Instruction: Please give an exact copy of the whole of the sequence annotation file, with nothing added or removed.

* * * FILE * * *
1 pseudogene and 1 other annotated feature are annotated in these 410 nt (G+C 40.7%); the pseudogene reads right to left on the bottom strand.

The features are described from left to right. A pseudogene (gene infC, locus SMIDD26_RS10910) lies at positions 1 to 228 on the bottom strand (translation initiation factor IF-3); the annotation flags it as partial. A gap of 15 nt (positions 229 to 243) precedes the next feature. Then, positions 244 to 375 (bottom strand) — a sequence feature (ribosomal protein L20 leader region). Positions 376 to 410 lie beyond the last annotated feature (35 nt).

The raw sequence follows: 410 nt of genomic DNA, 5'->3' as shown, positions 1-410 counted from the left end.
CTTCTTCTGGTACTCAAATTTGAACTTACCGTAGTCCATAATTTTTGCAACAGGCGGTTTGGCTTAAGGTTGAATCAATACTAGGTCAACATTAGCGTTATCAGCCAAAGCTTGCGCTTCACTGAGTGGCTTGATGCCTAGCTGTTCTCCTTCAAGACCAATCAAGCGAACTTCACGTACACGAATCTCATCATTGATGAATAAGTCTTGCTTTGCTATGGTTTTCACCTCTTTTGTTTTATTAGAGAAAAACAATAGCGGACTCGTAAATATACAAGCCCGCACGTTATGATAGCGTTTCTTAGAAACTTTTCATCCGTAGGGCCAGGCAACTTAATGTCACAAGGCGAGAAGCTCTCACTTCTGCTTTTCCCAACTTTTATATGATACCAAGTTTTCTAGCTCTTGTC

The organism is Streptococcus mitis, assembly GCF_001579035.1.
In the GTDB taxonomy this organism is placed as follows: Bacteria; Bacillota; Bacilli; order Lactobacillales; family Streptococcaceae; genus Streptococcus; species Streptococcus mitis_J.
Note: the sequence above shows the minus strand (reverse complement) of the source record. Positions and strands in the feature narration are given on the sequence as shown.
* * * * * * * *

1 pseudogene and 1 other annotated feature are annotated in these 410 nt (G+C 40.7%); the pseudogene reads right to left on the bottom strand.

The features are described from left to right. A pseudogene (gene infC, locus SMIDD26_RS10910) lies at positions 1 to 228 on the bottom strand (translation initiation factor IF-3); the annotation flags it as partial. A gap of 15 nt (positions 229 to 243) precedes the next feature. Then, positions 244 to 375 (bottom strand) — a sequence feature (ribosomal protein L20 leader region). Positions 376 to 410 lie beyond the last annotated feature (35 nt).

The raw sequence follows: 410 nt of genomic DNA, 5'->3' as shown, positions 1-410 counted from the left end.
CTTCTTCTGGTACTCAAATTTGAACTTACCGTAGTCCATAATTTTTGCAACAGGCGGTTTGGCTTAAGGTTGAATCAATACTAGGTCAACATTAGCGTTATCAGCCAAAGCTTGCGCTTCACTGAGTGGCTTGATGCCTAGCTGTTCTCCTTCAAGACCAATCAAGCGAACTTCACGTACACGAATCTCATCATTGATGAATAAGTCTTGCTTTGCTATGGTTTTCACCTCTTTTGTTTTATTAGAGAAAAACAATAGCGGACTCGTAAATATACAAGCCCGCACGTTATGATAGCGTTTCTTAGAAACTTTTCATCCGTAGGGCCAGGCAACTTAATGTCACAAGGCGAGAAGCTCTCACTTCTGCTTTTCCCAACTTTTATATGATACCAAGTTTTCTAGCTCTTGTC

The organism is Streptococcus mitis, assembly GCF_001579035.1.
In the GTDB taxonomy this organism is placed as follows: Bacteria; Bacillota; Bacilli; order Lactobacillales; family Streptococcaceae; genus Streptococcus; species Streptococcus mitis_J.
Note: the sequence above shows the minus strand (reverse complement) of the source record. Positions and strands in the feature narration are given on the sequence as shown.